Polite Society is a British kung-fu film directed by Nida Manzoor. It featured a somewhat heavy marketing cycle aided by the fact that it came out in a weekend with virtually no competition. Manzoor herself said that she was inspired by Jackie Chan films and Edgar Wright- and those two influences are very present. Looking at the trailers I could see that those influences were there. But the fact of the matter is that it’s a very unique film, and it’s not just down to the fact that the cast is largely made up of British actors of South Asian descent, but it goes in quite a few different directions.
The plot is pretty basic. It is about two sisters, Ria (Priya Kansara) and Lena (Ritu Arya), both of whom are in slumps in their careers, Lena having ducked out of art college and Ria struggling to get a work experience placement with her favourite stuntwoman. Lena then ends up being in an arranged marriage with a man who seems perfect on the surface, but Ria becomes concerned that she is throwing her life away, especially considering how controlling the man’s mother, Raheela (Nimra Bucha), is and vows to stop the wedding by hook or by crook. That’s a basic premise, but man, this film goes places! It is a strange movie but in a good way.
If you like good kung-fu movies, you’ll like this one. It reminded me of Scott Pilgrim vs The World since they are shot similarly, but I would say that the cinematography of Polite Society is a lot more grounded in the real world since it’s not trying to replicate anime.
One of the things that made the film really work is the cast. The characters are very well written and everyone is allowed to show their personality. There are some standout performances amongst the cast, particularly with Priya Kansara who can really pull off her leading role. She is a confident yet kind of nerdy girl who really doesn’t care what people think about her, and she plays this well.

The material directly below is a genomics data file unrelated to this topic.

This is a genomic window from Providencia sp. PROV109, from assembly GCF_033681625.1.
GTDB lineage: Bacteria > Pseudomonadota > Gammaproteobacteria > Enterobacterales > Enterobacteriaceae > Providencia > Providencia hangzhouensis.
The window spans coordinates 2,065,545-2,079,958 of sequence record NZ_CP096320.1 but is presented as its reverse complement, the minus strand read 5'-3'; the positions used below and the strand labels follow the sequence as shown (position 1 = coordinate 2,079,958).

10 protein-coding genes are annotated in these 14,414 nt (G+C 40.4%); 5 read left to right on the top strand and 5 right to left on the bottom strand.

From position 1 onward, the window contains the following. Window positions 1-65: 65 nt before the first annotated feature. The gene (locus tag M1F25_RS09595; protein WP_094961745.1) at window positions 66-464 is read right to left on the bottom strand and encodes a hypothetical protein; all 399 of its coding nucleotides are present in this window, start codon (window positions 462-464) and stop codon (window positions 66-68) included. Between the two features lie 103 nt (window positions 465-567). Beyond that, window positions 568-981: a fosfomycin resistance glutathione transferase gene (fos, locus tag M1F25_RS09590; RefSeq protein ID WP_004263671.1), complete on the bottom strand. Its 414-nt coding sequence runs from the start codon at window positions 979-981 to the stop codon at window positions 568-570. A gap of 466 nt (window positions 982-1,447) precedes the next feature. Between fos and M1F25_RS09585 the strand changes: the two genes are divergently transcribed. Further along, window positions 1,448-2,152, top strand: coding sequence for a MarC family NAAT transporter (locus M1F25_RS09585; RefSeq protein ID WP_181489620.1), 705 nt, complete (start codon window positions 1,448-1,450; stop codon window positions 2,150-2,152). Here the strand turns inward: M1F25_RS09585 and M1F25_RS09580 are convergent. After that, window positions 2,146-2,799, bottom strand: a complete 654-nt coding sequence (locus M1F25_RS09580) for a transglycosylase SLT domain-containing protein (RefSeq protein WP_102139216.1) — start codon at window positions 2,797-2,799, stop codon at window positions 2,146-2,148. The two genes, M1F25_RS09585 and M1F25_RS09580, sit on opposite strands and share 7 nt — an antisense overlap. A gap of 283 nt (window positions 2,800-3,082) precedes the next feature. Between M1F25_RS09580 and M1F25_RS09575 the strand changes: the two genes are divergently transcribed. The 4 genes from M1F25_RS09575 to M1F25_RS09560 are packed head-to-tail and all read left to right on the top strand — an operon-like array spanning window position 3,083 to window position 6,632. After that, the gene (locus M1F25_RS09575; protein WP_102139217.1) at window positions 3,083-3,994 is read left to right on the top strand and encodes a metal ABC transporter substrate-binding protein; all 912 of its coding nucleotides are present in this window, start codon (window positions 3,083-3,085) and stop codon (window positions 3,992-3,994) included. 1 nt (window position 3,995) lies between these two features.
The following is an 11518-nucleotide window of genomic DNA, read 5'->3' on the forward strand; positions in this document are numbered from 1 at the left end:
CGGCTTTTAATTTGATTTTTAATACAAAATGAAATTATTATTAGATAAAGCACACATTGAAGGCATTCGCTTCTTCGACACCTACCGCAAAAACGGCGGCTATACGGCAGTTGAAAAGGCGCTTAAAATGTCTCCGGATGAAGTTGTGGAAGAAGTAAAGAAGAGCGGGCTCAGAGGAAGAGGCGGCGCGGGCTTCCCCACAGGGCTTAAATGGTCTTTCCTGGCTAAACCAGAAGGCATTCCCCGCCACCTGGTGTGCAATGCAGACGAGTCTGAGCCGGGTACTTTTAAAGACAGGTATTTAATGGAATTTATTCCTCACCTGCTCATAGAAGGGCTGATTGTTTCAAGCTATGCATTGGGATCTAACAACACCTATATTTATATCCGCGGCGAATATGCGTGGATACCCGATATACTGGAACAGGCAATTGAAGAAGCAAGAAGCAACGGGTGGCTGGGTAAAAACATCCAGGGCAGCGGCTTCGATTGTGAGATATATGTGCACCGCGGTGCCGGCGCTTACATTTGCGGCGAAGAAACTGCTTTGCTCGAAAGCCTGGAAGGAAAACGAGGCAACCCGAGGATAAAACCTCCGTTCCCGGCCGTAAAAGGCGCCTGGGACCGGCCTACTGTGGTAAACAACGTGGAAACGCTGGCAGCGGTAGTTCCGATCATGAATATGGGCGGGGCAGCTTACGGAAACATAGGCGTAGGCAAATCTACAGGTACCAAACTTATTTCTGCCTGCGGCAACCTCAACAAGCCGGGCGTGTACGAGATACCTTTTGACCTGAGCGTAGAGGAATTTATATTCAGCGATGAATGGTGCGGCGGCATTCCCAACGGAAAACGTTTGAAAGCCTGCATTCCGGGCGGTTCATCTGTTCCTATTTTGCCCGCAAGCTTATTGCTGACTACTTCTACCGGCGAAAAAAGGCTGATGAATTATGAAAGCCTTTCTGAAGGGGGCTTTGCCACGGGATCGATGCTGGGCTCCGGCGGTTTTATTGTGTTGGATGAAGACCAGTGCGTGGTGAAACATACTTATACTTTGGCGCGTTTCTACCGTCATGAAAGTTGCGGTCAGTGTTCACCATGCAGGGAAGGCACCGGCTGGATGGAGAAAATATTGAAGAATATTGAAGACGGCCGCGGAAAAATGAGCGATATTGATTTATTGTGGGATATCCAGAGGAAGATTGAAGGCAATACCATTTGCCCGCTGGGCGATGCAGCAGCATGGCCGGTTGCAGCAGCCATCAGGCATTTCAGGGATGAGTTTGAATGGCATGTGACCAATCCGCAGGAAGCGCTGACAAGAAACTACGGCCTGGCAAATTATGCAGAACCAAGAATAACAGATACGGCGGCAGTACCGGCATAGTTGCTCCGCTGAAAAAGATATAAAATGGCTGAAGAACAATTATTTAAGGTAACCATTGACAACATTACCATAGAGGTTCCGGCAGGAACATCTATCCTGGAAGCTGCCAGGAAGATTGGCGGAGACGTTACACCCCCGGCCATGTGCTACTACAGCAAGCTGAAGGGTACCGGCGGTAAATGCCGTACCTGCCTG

The dialogue in this film was really well thought out – it’s a bit over the top at times, but as a whole, it works out quite well and does meet the surrealist nature of the storyline. Another standout for me was Nimra Bucha who knows exactly what film she is in and hams it up brilliantly. I really thought that she gave an excellent performance, and even though her character is really weird, they do a good job fleshing her out.
Admittedly, if there is a weakness, it’s in the plot twist that is revealed later on in the film. It’s the weirdest part of the movie (believe me, you won’t see this one coming), it actually doesn’t make a lot of sense… But you don’t really care, because it leads to a really good climax!
Whoever did the cinematography for this film is brilliant. It’s a real highlight, and it helps to sell the over-the-top nature that the film puts out, particularly in fight scenes.
Other than the twist not really working, there are really not many weaknesses in the film. Certain parts will creep out the audience, and rightfully so, but that was definitely the intention. By the end of it, you’ll agree that the film stands out, there aren’t many films like this that exist and I think unless it does start building up some traction it is destined for obscurity. If you like good actions, the choreography of the fight scenes is fantastic, though I did find it somewhat bizarre that everyone in this world has martial arts skills – but then again, I suspend my disbelief for way more in other films.
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